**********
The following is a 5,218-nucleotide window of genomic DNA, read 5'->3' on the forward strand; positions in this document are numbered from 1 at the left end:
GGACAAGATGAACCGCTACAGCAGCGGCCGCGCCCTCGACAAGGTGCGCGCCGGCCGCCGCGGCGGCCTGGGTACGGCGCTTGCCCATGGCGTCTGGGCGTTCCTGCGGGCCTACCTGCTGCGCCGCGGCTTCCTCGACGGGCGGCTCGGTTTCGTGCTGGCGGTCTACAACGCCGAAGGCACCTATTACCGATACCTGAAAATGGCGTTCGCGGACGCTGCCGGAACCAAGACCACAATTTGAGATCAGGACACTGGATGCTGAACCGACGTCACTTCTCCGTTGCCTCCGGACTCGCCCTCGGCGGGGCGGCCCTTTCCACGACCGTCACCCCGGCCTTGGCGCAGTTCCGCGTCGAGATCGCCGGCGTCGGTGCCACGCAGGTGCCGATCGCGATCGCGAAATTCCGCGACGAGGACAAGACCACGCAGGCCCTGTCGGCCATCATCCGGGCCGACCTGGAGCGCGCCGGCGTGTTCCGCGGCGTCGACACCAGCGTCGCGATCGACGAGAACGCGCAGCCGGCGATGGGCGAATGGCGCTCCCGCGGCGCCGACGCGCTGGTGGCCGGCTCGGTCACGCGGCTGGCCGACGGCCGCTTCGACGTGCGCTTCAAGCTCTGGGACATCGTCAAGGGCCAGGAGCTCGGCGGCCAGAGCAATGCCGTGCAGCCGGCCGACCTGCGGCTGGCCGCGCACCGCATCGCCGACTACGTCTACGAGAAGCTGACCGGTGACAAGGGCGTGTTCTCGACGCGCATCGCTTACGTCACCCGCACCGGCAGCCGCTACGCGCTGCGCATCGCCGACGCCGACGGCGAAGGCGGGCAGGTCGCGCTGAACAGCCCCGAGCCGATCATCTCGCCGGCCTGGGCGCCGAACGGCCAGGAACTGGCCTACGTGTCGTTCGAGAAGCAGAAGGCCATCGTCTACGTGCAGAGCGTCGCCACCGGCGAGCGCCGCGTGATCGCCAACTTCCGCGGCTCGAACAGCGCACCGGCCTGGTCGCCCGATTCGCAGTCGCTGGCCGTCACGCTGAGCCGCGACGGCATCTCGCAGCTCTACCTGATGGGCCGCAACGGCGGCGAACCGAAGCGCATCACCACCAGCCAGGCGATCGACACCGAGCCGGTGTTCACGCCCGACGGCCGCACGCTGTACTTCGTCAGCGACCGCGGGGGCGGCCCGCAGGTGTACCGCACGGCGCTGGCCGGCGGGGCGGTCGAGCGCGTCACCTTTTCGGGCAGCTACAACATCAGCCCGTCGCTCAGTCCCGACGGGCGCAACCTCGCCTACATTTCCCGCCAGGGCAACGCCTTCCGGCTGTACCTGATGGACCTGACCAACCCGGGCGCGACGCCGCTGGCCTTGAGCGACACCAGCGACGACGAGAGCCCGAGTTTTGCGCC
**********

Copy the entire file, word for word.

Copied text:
The following is a 5,218-nucleotide window of genomic DNA, read 5'->3' on the forward strand; positions in this document are numbered from 1 at the left end:
GGACAAGATGAACCGCTACAGCAGCGGCCGCGCCCTCGACAAGGTGCGCGCCGGCCGCCGCGGCGGCCTGGGTACGGCGCTTGCCCATGGCGTCTGGGCGTTCCTGCGGGCCTACCTGCTGCGCCGCGGCTTCCTCGACGGGCGGCTCGGTTTCGTGCTGGCGGTCTACAACGCCGAAGGCACCTATTACCGATACCTGAAAATGGCGTTCGCGGACGCTGCCGGAACCAAGACCACAATTTGAGATCAGGACACTGGATGCTGAACCGACGTCACTTCTCCGTTGCCTCCGGACTCGCCCTCGGCGGGGCGGCCCTTTCCACGACCGTCACCCCGGCCTTGGCGCAGTTCCGCGTCGAGATCGCCGGCGTCGGTGCCACGCAGGTGCCGATCGCGATCGCGAAATTCCGCGACGAGGACAAGACCACGCAGGCCCTGTCGGCCATCATCCGGGCCGACCTGGAGCGCGCCGGCGTGTTCCGCGGCGTCGACACCAGCGTCGCGATCGACGAGAACGCGCAGCCGGCGATGGGCGAATGGCGCTCCCGCGGCGCCGACGCGCTGGTGGCCGGCTCGGTCACGCGGCTGGCCGACGGCCGCTTCGACGTGCGCTTCAAGCTCTGGGACATCGTCAAGGGCCAGGAGCTCGGCGGCCAGAGCAATGCCGTGCAGCCGGCCGACCTGCGGCTGGCCGCGCACCGCATCGCCGACTACGTCTACGAGAAGCTGACCGGTGACAAGGGCGTGTTCTCGACGCGCATCGCTTACGTCACCCGCACCGGCAGCCGCTACGCGCTGCGCATCGCCGACGCCGACGGCGAAGGCGGGCAGGTCGCGCTGAACAGCCCCGAGCCGATCATCTCGCCGGCCTGGGCGCCGAACGGCCAGGAACTGGCCTACGTGTCGTTCGAGAAGCAGAAGGCCATCGTCTACGTGCAGAGCGTCGCCACCGGCGAGCGCCGCGTGATCGCCAACTTCCGCGGCTCGAACAGCGCACCGGCCTGGTCGCCCGATTCGCAGTCGCTGGCCGTCACGCTGAGCCGCGACGGCATCTCGCAGCTCTACCTGATGGGCCGCAACGGCGGCGAACCGAAGCGCATCACCACCAGCCAGGCGATCGACACCGAGCCGGTGTTCACGCCCGACGGCCGCACGCTGTACTTCGTCAGCGACCGCGGGGGCGGCCCGCAGGTGTACCGCACGGCGCTGGCCGGCGGGGCGGTCGAGCGCGTCACCTTTTCGGGCAGCTACAACATCAGCCCGTCGCTCAGTCCCGACGGGCGCAACCTCGCCTACATTTCCCGCCAGGGCAACGCCTTCCGGCTGTACCTGATGGACCTGACCAACCCGGGCGCGACGCCGCTGGCCTTGAGCGACACCAGCGACGACGAGAGCCCGAGTTTTGCGCC